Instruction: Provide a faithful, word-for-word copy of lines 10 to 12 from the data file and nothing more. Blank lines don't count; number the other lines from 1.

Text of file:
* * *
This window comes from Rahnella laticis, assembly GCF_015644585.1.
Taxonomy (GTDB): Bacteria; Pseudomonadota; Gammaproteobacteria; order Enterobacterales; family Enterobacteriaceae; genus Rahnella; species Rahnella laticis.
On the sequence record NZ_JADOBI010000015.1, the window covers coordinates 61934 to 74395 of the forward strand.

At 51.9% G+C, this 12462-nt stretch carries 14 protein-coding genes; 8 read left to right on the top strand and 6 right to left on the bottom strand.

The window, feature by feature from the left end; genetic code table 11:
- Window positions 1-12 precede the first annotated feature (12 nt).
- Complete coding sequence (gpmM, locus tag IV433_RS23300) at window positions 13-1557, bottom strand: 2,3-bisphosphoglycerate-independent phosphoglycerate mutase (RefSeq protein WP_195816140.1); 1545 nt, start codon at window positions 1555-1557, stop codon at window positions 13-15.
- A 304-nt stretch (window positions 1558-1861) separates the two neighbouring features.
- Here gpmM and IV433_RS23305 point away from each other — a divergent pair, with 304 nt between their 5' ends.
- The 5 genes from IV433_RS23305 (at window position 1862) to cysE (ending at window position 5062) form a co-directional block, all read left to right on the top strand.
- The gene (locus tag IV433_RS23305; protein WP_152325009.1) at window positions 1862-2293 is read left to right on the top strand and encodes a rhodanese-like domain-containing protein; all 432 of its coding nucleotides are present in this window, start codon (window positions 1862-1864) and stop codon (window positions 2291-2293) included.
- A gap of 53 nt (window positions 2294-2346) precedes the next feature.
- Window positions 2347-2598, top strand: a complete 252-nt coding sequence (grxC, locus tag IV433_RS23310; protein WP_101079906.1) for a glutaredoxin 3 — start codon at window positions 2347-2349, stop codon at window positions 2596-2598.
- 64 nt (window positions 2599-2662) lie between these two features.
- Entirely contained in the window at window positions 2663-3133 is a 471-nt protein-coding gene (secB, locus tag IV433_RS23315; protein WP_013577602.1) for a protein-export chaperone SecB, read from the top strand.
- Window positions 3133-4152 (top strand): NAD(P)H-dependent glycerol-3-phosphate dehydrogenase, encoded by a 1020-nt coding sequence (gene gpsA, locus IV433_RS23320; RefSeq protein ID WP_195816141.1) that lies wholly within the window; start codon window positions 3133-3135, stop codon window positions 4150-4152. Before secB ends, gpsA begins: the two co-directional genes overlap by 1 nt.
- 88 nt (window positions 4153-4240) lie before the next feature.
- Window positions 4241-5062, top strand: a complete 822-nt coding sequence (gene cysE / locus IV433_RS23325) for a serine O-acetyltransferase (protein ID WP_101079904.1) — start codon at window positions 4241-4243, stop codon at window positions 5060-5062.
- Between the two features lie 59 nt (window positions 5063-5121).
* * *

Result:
- The 5 genes from IV433_RS23305 (at window position 1862) to cysE (ending at window position 5062) form a co-directional block, all read left to right on the top strand.
- The gene (locus tag IV433_RS23305; protein WP_152325009.1) at window positions 1862-2293 is read left to right on the top strand and encodes a rhodanese-like domain-containing protein; all 432 of its coding nucleotides are present in this window, start codon (window positions 1862-1864) and stop codon (window positions 2291-2293) included.
- A gap of 53 nt (window positions 2294-2346) precedes the next feature.